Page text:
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70 minutes. That's how long Travis Scott was on stage at Astroworld. His annual festival in his hometown of Houston is a highly-anticipated event attracting 50,000 fans from around the world as well as industry insiders. I was thinking about going. The lineup featured performers like Drake and Roddy Ricch and live-streamed by Apple Music.
What happened last Friday during Scott's headlining set has been called a "mass casualty." “From 2 o’clock until 9 p.m. I was having a fantastic time,” 20-year old Reese Bludau said about his first-ever music festival. “I was definitely prepared for chaos. Obviously not just that extreme." It appears that crowd surges, avalanches of bodies as fans rushed the stage, caused the melee. “Honestly, it was like a movie,” said concert-goer Alfredo Escobedo. “Everyone was going crazy, people were falling, passing out, had to carry 10 people just to get air. It was crazy.” "You became an organism,” said 26-year-old Steven Gutierrez who was moved by the crowd surge. “We’re all one. You’re moving with the crowd. The crowd’s like water. It’s like an ocean.”
Investigations are ongoing and questions remain unanswered, including what Travis Scott knew, his history of promoting "raging" at his shows and his personal responsibility to stop it. Lawsuits have begun (nearly 100 at the time of this article) with Scott, Live Nation, NRG Park, Drake and others being named as defendants. According to Thomas J. Henry, a lawyer representing 68 victims, the damages could total in the billions.
We're going to hear a lot about Astroworld in the coming months (and possibly years). Travis Scott is one of the biggest names in hip-hop and he's connected to every household name from Nike and McDonald's to Kylie Jenner. In a way, the bold-faced names involved could expedite investigations and help to enact change in the concert industry.
Let's be clear: Travis Scott is not the victim. Neither is his slew of corporate sponsors and pending business deals. Not even the Kardashians. Save the "thoughts and prayers" for the real victims. The people we should be focusing on--the nine people between the ages of 14 and 27--who lost their lives and the countless fans with physical and emotional trauma that may never heal.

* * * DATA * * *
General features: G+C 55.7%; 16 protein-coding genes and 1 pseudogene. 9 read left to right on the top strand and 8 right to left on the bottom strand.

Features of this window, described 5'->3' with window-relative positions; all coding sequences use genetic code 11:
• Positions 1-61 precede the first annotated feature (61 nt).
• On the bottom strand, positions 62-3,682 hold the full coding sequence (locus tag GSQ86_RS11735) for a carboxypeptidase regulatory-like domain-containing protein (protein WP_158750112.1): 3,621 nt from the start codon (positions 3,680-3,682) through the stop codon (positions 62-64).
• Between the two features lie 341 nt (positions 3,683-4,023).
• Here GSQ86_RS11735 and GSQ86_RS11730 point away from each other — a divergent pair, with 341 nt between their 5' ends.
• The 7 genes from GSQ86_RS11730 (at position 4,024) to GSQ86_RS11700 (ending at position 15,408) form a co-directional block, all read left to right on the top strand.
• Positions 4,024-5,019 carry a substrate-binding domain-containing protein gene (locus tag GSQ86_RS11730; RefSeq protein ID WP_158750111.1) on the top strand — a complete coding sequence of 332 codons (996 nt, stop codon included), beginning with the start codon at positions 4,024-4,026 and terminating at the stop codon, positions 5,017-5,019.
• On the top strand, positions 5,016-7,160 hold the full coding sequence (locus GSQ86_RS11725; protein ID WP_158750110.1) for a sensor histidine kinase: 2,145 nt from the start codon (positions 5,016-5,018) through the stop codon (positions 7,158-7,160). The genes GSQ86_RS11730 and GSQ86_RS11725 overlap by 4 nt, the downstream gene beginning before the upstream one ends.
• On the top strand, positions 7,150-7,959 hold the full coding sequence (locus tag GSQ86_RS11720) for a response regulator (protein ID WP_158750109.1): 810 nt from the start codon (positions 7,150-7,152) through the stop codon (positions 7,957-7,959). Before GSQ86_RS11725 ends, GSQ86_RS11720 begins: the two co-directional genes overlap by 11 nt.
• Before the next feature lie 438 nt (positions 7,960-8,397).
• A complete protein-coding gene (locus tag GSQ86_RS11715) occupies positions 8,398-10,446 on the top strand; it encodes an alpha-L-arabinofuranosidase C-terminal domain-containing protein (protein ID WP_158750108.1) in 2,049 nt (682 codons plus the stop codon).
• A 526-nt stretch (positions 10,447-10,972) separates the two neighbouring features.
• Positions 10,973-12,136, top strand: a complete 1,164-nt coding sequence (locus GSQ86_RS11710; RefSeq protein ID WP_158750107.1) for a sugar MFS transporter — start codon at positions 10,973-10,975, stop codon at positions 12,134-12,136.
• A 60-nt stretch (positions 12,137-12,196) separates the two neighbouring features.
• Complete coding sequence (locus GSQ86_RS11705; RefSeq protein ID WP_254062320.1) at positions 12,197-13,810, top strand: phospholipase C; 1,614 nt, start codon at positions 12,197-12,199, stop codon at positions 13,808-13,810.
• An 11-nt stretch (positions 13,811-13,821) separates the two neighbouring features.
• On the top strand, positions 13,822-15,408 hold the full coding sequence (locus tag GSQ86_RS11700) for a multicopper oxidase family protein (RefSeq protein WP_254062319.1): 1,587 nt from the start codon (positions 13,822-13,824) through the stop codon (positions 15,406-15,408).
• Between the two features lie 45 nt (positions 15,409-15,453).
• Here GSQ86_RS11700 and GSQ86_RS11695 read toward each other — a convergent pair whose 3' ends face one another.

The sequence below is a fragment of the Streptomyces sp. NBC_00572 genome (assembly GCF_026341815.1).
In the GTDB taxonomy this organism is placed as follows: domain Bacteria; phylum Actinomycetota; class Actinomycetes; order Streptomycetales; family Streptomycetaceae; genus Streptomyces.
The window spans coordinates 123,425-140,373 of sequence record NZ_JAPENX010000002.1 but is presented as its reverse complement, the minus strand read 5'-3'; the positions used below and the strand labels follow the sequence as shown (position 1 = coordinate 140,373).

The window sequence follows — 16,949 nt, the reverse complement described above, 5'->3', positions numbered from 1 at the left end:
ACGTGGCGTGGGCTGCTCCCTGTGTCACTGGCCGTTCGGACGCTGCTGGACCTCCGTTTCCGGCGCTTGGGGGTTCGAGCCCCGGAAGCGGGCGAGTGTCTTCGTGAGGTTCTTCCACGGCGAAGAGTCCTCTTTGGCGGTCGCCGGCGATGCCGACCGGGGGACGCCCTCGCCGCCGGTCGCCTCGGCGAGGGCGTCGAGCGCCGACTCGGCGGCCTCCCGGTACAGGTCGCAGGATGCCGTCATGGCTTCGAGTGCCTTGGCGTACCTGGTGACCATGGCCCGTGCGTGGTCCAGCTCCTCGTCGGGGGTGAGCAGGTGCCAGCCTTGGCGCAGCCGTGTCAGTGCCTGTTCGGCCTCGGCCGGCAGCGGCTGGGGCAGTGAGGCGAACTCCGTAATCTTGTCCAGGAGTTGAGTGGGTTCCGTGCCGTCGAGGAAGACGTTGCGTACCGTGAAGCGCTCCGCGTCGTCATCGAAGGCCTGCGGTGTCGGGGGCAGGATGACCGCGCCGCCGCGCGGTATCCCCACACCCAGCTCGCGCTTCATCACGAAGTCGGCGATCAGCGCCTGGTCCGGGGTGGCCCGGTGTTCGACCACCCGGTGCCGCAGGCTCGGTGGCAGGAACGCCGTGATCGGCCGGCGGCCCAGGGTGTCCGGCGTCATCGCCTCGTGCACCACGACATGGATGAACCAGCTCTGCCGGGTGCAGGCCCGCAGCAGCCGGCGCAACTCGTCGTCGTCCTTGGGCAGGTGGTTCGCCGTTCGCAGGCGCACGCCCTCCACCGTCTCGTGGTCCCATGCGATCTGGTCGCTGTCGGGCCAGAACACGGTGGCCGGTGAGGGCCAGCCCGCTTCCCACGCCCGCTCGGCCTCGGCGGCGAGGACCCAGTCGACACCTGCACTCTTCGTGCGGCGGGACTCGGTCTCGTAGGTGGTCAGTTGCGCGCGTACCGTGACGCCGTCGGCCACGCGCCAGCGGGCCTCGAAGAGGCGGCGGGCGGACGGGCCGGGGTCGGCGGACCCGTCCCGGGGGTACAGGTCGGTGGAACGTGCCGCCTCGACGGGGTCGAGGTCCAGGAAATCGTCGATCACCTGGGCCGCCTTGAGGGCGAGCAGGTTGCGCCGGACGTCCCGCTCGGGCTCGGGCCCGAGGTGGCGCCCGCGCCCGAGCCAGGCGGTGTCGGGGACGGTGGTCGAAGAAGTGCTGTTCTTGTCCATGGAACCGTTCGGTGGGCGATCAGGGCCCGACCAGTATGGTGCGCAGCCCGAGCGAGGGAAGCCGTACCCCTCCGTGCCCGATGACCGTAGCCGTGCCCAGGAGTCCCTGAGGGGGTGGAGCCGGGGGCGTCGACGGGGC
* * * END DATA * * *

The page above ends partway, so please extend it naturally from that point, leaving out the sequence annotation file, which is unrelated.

On Thursday, the ninth concertgoer, Bharti Shahani, who had been hospitalized after the festival, died. The 22-year-old Texas A&M University senior succumbed to critical injuries after being placed on a ventilator. "There have been a lot of questions, and I think it's common knowledge, but there was a video going around that most people have seen of a young lady falling from a gurney as they were trying to get her out there - evacuate her. That was Bharti Shahani," attorney James Lassiter said.
Like so much of this story, her tragedy went viral on social media first. I've seen the disturbing video and you probably have too. But that wasn't what's stayed with me. Maybe it's because she was Indian-American or because she was studious (Bharti has been studying electronics systems engineering and already had a summer internship). Or maybe it's because, according to family members who accompanied her to the show, this was her trying to be normal and have fun. "For the first time in her life she just wanted to have fun, and that was taken from her," said her sister Namrata Shahani.
I didn't know Bharti personally, but I can guess that Astroworld was special for her. For most Indian-Americans (or anyone from an immigrant or conservative culture), the runway of allowable rebellion--what "normal" Americans do--is limited. There's a constant pressure to walk the straight and narrow. There's no allowance for youthful exploits. And if you're a part of a larger community--religious or cultural--the streets (i.e. aunties, uncles, Facebook friends of your parents) are always
watching talking judging.
Music, hip-hop specifically, was my escape growing up. No matter what was going on at home, at school or in my own confused head, I could put on my Sony Discman and be transported. I can only imagine that going to her first music festival was exciting for Bharti. Getting out of the house, being around other young people, independence, even for only a few hours.
Bharti Shahani, 22
Mirza Baig, 27
Rodolfo Peña, 23
Madison Dubiski, 23
Franco Patiño, 21
Jacob Jurinke, 20
John Hilgert, 14,
Axel Acosta Avila, 21,
Brianna Rodriguez, 16